You just feel like something is missing.

How can you stand out from everyone else?

This is a common challenge faced by many startups. Once you have a marketing strategy in place, you feel like you need to find your place in the industry.

There are a few ways that you can build a brand image for your startup, that go beyond a nice logo and good website.

First, think about why you started your business. Was it because you wanted to help certain people? Was it because you needed a product or service like yours but no one provided it?

Whatever your reason was, don’t be afraid to shout about it.

Brands like Beyond Meat find a way to combine their product with their brand message. Don’t let one overpower the other.

Screenshot of Beyond Meat's website and brand message

Screenshot of Beyond Meat’s website and brand message

Patagonia is an example of a brand that has a message which has overpowered its product offering. We made an entire video explaining how Patagonia could find that balance again.


But, what if you didn’t have a particular reason why you created your business?

Maybe you just had a cool idea and ran with it.

Here’s where your customers come in.

It’s ok if you haven’t got any customers yet. Either you can wait until you have built up a customer base before taking this step, or you can make a list of all the qualities you’d like your perfect customer to have.

Take a look at your customers and see what’s important to them. You can do this by holding focus groups or simply sending out an email survey with a nice discount code for anyone who fills the survey out.

By doing this, you can then adapt your brand’s image to attract more of these types of customers.

Your brand’s image will likely grow and develop over time. It’s completely fine if it changes too.

Brewdog started as a rebellious and edgy company. Now they’ve moved their focus to promote sustainability and environmental issues.

When it comes to your brand’s image, it’s not the be-all and end-all. But it can help you stand out in your industry.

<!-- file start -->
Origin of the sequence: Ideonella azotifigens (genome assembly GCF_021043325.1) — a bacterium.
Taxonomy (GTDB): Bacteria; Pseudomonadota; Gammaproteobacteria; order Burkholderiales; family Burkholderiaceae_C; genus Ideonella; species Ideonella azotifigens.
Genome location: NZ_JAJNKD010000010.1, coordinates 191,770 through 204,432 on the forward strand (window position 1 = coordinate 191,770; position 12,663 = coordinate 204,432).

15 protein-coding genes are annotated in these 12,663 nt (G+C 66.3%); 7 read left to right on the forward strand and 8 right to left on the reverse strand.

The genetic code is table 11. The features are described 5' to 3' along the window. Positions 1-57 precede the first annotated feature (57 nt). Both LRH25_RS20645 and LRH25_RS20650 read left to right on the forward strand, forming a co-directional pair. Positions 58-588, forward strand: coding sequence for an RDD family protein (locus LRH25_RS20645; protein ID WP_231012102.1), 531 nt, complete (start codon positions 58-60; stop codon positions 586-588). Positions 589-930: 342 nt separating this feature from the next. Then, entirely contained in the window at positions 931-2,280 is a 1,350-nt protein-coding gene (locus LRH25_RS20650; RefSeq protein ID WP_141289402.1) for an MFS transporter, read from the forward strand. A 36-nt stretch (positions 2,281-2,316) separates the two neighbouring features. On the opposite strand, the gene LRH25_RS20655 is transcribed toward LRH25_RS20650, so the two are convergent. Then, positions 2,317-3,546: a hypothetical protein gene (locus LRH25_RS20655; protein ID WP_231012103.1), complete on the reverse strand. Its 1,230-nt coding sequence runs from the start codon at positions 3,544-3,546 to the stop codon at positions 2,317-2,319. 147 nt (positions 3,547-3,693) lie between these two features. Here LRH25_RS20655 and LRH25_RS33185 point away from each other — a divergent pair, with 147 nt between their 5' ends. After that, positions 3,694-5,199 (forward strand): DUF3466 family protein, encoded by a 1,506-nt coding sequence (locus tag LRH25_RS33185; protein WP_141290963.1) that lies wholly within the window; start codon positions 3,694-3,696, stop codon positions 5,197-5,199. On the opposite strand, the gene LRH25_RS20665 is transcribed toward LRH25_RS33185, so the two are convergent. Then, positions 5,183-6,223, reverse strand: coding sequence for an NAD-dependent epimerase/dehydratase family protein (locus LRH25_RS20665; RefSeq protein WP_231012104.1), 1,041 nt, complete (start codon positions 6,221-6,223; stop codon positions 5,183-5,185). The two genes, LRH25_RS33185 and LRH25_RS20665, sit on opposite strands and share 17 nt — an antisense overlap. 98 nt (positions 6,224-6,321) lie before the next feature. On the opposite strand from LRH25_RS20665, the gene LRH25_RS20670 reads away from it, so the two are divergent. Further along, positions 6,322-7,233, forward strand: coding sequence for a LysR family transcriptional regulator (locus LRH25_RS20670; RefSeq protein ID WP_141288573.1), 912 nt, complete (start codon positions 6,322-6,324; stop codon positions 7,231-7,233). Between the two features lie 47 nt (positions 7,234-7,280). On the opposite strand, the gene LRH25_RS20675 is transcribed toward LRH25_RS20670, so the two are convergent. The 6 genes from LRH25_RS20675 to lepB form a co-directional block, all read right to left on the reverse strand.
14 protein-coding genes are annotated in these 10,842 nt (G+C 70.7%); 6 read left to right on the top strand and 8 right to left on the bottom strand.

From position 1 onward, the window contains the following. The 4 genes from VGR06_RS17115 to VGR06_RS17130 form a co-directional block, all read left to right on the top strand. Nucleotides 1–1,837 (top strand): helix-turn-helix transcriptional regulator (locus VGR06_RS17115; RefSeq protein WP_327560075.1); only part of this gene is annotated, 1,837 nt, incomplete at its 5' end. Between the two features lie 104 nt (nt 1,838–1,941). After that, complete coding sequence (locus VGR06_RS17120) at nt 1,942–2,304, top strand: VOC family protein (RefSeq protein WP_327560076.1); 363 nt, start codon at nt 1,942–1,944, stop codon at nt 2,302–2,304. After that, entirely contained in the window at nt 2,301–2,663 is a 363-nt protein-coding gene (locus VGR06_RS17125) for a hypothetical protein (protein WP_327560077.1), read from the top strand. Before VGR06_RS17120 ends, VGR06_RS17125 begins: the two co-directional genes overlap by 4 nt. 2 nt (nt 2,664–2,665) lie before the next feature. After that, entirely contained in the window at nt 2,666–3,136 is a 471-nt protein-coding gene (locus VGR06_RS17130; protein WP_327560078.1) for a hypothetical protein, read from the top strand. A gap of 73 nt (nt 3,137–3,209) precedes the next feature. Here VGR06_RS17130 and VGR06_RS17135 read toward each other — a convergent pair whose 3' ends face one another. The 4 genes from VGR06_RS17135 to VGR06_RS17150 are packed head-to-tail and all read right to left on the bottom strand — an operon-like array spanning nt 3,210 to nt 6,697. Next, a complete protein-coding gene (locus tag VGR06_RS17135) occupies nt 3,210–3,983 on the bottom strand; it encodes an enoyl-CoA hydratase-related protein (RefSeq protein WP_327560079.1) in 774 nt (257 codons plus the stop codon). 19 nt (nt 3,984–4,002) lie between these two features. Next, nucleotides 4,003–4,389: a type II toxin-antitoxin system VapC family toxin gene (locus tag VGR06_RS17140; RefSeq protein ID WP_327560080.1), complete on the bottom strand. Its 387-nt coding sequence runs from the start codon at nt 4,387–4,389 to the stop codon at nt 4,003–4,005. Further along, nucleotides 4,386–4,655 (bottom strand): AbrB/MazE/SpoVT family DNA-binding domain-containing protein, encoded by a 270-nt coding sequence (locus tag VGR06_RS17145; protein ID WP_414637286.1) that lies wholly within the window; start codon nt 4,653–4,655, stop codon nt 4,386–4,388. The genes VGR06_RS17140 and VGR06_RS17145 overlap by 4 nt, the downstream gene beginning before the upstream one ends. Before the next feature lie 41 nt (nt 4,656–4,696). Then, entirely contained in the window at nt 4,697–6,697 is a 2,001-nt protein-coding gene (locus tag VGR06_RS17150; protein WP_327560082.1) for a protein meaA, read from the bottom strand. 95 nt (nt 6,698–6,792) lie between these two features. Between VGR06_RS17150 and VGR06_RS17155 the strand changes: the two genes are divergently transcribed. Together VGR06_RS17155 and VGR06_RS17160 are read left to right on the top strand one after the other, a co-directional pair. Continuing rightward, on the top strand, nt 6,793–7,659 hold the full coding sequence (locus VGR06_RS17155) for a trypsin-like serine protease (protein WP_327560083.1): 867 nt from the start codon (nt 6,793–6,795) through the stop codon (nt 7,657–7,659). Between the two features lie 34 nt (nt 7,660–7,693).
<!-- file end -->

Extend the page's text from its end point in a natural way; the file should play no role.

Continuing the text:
Recap – How To Create a Startup Marketing Strategy

You should now have all the tools you need to market your startup.

Some of this may have felt like a lot to learn, but remember, it’s ok to take your time.

Nearly all businesses find themselves in the situation you’re in now.

But you’re one step ahead by taking the time to plan.

Today we covered:

If you haven’t already, write down at least one action you’re going to take for each of these sections in the next week. Even if it’s just to think about part of it. here’s an example:

How to set SMART goals

  • Set a goal to complete in the next two months

How to identify your target customers

  • Identify the age, gender and location of my target customers
  • Identify some hobbies my ideal customer has

How to create and communicate your brand’s message

  • Think about why I started my business
  • Speak to friends and family about why I started my business

How to identify your best marketing channels

  • Use my audience demographics to pick the best social media for my business
  • Set up a blog on my website

How to get started with SEO

  • Find at least 10 keywords that I want my website to rank for
  • Optimise my homepage for one of these keywords

How to do competitor research

  • Identify my three main competitors
  • Analyse their website content

How to create a content strategy

  • Decide which content is best for my business
  • Write one blog

How and where to distribute your content

  • Make a list of websites I’d like to guest post on
  • Connect with some journalists and writers in my industry on Twitter or LinkedIn

How to run PPC ads

  • Research my competitor’s PPC ads

How to build a brand image

  • Take a look at the messages and missions my competitors have

Now you’re well on your way to creating a solid and successful startup marketing strategy.

You just need to put in the work.

What to read next

*Some links within this article are affiliate links which Exposure Ninja receives a fee for promoting (these links are not sponsored). Exposure Ninja only promotes services we already use within our marketing stack.